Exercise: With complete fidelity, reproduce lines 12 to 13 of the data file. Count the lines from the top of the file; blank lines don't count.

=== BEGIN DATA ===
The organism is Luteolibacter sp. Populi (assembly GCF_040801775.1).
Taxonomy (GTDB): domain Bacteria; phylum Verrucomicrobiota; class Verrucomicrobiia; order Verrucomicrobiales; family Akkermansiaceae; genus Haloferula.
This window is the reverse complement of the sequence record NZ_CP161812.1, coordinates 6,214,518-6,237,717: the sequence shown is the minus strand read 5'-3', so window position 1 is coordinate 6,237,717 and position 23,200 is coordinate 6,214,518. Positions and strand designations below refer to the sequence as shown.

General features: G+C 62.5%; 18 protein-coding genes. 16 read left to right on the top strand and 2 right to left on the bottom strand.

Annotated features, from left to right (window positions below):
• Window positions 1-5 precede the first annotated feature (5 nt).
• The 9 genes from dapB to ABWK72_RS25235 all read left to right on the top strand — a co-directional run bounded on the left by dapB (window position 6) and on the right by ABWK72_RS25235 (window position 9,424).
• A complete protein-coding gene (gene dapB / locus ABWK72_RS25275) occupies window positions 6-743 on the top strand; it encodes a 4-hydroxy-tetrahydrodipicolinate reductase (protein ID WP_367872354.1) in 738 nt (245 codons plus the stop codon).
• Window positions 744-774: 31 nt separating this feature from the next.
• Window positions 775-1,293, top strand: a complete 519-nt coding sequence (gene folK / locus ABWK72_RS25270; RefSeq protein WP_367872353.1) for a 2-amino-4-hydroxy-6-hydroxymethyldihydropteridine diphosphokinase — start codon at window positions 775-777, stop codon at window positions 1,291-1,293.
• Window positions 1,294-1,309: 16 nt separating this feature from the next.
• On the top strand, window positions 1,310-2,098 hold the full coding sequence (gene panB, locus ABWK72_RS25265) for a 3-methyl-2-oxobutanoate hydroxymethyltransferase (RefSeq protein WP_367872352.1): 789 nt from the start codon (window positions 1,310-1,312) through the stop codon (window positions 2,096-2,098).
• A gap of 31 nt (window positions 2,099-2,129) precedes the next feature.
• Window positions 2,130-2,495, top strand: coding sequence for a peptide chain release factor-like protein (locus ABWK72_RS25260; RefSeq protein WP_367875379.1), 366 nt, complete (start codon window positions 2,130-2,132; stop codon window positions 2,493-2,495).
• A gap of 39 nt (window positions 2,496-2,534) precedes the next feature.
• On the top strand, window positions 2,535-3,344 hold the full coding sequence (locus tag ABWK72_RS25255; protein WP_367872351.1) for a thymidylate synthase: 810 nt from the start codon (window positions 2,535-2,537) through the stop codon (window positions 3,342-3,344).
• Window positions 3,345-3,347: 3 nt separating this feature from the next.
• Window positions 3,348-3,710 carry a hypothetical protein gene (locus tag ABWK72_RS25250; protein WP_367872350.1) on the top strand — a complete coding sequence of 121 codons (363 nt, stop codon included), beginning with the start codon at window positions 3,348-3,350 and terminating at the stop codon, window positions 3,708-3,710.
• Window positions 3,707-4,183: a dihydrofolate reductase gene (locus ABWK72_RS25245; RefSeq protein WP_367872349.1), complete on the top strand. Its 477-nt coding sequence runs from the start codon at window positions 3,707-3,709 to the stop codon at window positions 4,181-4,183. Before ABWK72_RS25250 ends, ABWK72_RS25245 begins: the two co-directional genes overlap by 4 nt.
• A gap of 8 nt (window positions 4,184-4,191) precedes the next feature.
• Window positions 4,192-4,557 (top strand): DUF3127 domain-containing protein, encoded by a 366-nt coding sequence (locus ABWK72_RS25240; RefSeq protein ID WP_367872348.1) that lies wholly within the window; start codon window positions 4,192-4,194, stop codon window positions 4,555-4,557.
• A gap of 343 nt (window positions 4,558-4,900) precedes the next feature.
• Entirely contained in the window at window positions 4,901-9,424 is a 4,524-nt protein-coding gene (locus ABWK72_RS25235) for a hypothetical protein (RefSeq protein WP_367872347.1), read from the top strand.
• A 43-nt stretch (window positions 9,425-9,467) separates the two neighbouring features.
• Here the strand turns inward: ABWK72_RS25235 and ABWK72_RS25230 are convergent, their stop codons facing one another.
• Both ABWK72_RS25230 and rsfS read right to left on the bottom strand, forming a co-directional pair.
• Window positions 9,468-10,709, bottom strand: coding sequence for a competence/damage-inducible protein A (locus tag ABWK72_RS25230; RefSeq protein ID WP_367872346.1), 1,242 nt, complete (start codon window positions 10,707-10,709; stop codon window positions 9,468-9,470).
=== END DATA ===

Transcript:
• On the top strand, window positions 1,310-2,098 hold the full coding sequence (gene panB, locus ABWK72_RS25265) for a 3-methyl-2-oxobutanoate hydroxymethyltransferase (RefSeq protein WP_367872352.1): 789 nt from the start codon (window positions 1,310-1,312) through the stop codon (window positions 2,096-2,098).
• A gap of 31 nt (window positions 2,099-2,129) precedes the next feature.